Tonight, Francis Ford Coppola invoked the words of Orson Welles several times, when he appeared at Robert Redford's Kabuki Theater in San Francisco, after a screening of TETRO.
Glenn Anders wasn't there, as he had already seen the film, but Wellesnet's Lawrence French was there, and he asked Coppola if he met Orson on the set of IS PARIS BURNING, the film he wrote with Gore Vidal in 1966.
Coppola answered this and many other questions for over an hour to an intimate San Francisco crowd of no more than 300 people. Personally, I must say I wasn't bowled over by TETRO, but I must say, just for shooting the film in black and white, with his own money, Coppola is to be commended...
Here is the statement Coppola wrote for all the art house theaters in America that would agree to show his black and white film:
It is a dream come true to be able to make personal films and have them shown in great theatres. TETRO is the kind of film I might have been making 35 years ago, had my career not taken an abrupt and sudden turn as it did with The Godfather. Sure, it was exhilarating to find myself an important Hollywood director, with all that came with it. But as the years went on, I found myself trying to avoid becoming a gangster film director, with all that came with that: stabbings, shootings, car crashes and strangulations. It became pretty clear that even if well-paid, a Hollywood director is expected to do what the company who employs him wants. And most times it is a genre film of some type, if not a gangster film, then take your choice between a thriller, a caper film, a romantic comedy (nothing wrong with that) or sci-fi epic (nor that). I found myself dissatisfied, and frustrated over the fact that even though I had made successful films and won plenty of awards, I still would have to go, hat in hand, and beg permission to make something really new.
With Apocalypse Now, I ultimately found I had to finance it myself. Financing movies is a perilous activity, especially when the films are as unusual as I wanted to make. At first Apocalypse Now seemed as if it would bury me—the initial reaction wasn't good, despite some acknowledged spectacular scenes, but it was deemed too philosophical or worse, 'arty'—which is the ultimate damning word that can be used on a film. Well, I thought, weren't most of Ingmar Bergman' or Michelangelo Antonioni's films 'arty but good'? As were the many films of Federico Fellini or Akira Kurosawa? Maybe those films weren't financial powerhouses, but they stayed with you and were inspirational. And also, they were all different from any other films being made. That in the end is my main criteria for enjoying a film: that I never saw it before or anything quite like it.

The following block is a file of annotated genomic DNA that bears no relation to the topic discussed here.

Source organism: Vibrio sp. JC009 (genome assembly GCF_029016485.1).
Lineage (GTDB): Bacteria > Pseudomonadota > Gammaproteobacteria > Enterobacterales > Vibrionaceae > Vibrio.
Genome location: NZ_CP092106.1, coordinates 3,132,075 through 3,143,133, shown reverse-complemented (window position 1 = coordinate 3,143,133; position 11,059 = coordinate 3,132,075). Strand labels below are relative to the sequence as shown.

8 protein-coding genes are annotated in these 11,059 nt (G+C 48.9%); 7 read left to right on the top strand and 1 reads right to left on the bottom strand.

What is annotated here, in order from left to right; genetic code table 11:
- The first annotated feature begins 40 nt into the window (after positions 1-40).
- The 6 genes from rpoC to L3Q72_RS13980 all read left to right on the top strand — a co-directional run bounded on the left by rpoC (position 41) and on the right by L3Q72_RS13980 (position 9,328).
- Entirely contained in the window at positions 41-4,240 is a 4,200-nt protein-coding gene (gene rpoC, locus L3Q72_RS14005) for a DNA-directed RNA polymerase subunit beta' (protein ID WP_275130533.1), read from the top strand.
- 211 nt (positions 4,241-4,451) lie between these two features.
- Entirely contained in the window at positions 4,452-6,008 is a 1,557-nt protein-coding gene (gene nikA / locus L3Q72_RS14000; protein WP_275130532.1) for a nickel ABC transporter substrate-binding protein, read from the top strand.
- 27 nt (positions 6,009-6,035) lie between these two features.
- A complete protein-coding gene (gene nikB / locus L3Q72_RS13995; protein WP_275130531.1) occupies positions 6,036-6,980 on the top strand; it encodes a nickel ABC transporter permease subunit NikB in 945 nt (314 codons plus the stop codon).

Many years went by.
Then, taking inspiration from my daughter who had learned the very same tricks from me, I decided to return to my youth, and realizing that the smaller the budget of a film the greater the ideas of that film could be, began to self-finance the very kinds of films I had hoped to make at the beginning. It was like trying to find my place, after being away a long time. I took a story from Mircea Eliade, Youth Without Youth. When it was done, I found the film audience had ventured even further away from anything other than the pre-made, pre-measured genre films that I had tried to escape from, and now wanted even their independent films to be mini-Hollywood ventures. No matter, I thought, the idea was to find myself and I had done that. Now, the next step was to pick up where I had left off, and write an original story and screenplay, something I hadn't done for 30 years since The Conversation.
The result is TETRO, which you are about to see soon at a Landmark theatre near you. I hope you will find it moving, as it is drawn from real emotions related to my experiences and life—though not in any way autobiographical. I hope you wish me well on this new career of mine. It was the one I always wanted from the beginning, to be an independent filmmaker, writing stories and making personal films. God knows what will come next!
Francis Ford Coppola